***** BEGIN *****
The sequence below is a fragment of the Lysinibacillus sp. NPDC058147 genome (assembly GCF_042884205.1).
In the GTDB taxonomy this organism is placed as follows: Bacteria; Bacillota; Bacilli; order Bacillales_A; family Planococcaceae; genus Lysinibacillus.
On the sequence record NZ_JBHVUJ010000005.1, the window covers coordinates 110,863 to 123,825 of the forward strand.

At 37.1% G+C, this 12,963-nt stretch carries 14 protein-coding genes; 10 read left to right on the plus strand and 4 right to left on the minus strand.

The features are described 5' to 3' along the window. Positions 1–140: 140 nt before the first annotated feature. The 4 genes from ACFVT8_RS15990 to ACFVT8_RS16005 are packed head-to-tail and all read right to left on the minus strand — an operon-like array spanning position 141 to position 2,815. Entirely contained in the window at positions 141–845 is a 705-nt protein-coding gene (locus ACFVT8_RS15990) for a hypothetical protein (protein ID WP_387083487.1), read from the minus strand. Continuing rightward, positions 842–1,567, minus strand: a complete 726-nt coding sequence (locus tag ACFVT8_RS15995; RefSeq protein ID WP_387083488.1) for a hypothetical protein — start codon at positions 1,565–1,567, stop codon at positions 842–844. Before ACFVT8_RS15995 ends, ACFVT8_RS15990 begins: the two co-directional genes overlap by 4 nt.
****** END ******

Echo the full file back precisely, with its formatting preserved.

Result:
The sequence below is a fragment of the Lysinibacillus sp. NPDC058147 genome (assembly GCF_042884205.1).
In the GTDB taxonomy this organism is placed as follows: Bacteria; Bacillota; Bacilli; order Bacillales_A; family Planococcaceae; genus Lysinibacillus.
On the sequence record NZ_JBHVUJ010000005.1, the window covers coordinates 110,863 to 123,825 of the forward strand.

At 37.1% G+C, this 12,963-nt stretch carries 14 protein-coding genes; 10 read left to right on the plus strand and 4 right to left on the minus strand.

The features are described 5' to 3' along the window. Positions 1–140: 140 nt before the first annotated feature. The 4 genes from ACFVT8_RS15990 to ACFVT8_RS16005 are packed head-to-tail and all read right to left on the minus strand — an operon-like array spanning position 141 to position 2,815. Entirely contained in the window at positions 141–845 is a 705-nt protein-coding gene (locus ACFVT8_RS15990) for a hypothetical protein (protein ID WP_387083487.1), read from the minus strand. Continuing rightward, positions 842–1,567, minus strand: a complete 726-nt coding sequence (locus tag ACFVT8_RS15995; RefSeq protein ID WP_387083488.1) for a hypothetical protein — start codon at positions 1,565–1,567, stop codon at positions 842–844. Before ACFVT8_RS15995 ends, ACFVT8_RS15990 begins: the two co-directional genes overlap by 4 nt.